- Ripe chokecherries are black, ¼ to ½ inch round and grow in clusters similar to grapes.
- Look for chokecherries that grow wild in areas that have not been sprayed with pesticides.
- Choose the best cherries and clean them in fresh water removing leaves and stems.
- Refrigerate to keep cool or freeze fresh for later.
- Snack by eating raw, spitting out the seeds, do not eat too much or it can clog your throat and stick in your teeth. Your teeth will be blue for a little while!
- Boil chokecherries and remove seeds to make a pudding or syrup.
- Remove seeds and use fresh in muffin or pancake batter.
- Finely grind chokecherries, including seeds, to make patties to dry in the sun to preserve for later use.
- Use the leaves to make a soothing tea.
Like it! Wild Chokecherry Pudding
- 2 quarts of chokecherries
- 1 gallon of water in a large pot to boil the chokecherries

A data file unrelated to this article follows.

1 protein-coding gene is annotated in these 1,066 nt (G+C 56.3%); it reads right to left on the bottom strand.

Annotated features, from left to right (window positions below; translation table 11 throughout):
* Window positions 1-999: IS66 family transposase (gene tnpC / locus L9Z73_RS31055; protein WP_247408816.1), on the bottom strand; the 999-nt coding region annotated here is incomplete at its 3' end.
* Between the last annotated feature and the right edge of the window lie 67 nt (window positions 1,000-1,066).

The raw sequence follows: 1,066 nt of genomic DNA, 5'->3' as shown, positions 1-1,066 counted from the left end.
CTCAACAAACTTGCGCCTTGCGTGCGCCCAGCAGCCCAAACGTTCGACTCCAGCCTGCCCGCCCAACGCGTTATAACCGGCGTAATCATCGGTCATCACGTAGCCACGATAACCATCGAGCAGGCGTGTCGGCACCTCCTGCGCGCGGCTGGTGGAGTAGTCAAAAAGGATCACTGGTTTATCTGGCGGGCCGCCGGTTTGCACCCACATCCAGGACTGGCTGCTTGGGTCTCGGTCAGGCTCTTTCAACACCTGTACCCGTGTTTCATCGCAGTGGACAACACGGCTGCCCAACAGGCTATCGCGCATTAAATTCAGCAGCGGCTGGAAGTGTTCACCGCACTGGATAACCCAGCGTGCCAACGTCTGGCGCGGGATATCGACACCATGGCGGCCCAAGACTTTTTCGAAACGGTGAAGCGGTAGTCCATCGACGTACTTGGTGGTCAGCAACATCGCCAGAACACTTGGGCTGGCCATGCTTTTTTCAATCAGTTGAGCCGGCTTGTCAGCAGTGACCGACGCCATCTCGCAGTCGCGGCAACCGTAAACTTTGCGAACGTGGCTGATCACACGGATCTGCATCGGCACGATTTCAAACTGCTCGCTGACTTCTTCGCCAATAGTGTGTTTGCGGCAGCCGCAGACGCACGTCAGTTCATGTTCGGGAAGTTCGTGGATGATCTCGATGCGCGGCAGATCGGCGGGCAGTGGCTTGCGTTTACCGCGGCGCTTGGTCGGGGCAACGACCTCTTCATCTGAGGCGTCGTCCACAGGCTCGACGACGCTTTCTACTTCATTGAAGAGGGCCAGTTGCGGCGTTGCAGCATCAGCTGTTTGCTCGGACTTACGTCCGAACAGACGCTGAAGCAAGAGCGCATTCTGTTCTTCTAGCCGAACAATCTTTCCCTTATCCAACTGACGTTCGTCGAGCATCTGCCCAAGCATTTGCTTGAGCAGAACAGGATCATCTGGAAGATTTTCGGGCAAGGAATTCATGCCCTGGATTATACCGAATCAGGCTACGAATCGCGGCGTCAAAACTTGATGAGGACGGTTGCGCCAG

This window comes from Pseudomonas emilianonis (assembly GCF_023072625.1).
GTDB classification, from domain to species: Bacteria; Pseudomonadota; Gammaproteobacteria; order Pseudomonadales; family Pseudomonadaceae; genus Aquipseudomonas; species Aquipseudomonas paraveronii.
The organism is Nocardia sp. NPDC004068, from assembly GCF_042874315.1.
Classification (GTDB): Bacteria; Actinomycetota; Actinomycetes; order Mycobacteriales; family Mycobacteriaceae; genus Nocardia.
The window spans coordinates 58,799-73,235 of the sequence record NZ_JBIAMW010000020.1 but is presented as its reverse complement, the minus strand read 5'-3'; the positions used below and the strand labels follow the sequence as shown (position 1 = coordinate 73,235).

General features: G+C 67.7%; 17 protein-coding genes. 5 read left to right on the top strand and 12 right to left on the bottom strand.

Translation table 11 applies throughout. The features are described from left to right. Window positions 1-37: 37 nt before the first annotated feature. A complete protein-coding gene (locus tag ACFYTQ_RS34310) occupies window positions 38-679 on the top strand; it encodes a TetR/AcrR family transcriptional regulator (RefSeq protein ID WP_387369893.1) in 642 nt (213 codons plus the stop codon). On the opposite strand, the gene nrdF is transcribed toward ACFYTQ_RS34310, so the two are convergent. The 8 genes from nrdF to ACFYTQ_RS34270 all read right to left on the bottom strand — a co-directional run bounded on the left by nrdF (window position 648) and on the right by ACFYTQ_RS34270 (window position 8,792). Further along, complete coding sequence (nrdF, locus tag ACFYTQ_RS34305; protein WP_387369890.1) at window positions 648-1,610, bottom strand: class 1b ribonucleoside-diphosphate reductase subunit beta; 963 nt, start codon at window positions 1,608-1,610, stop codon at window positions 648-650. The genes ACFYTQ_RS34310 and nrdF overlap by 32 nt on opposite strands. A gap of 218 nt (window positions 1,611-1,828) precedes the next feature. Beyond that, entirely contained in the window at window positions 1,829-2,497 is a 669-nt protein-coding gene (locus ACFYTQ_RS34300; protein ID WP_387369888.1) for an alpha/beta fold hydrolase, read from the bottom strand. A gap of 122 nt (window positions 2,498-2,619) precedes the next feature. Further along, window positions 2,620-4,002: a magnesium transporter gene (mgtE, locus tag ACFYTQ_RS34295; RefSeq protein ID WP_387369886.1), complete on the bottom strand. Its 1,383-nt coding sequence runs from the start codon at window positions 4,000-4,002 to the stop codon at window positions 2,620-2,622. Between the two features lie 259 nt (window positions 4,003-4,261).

- Sweetener to taste
- Wash and de-stem the chokecherries.
- Add chokecherries to water and bring to a boil, then lower heat to simmer. Stir occasionally.
- Boil until seeds fall out.
- Use a colander to separate the seeds keeping the pulp with the juice.
- Add flour or corn starch to pulp/juice mixture.
- Heat slowly, stirring constantly, until mixture reaches a pudding-like thickness.
- Add sugar or other sweetener as desired. Serve hot.
Source: This is an adapted version of the traditional wojapi made by the Lakota/Dakota/Nakota people of the Plains.
Colorful fact sheets, recipe cards and educational videos provide educators and families with fun, engaging tools to enhance any dietary curriculum in a variety of settings.
Quick resources are available in the fact sheets below. Download the zipped folder to use the lesson plan, sampling instructions, recipes and display materials in your educational program.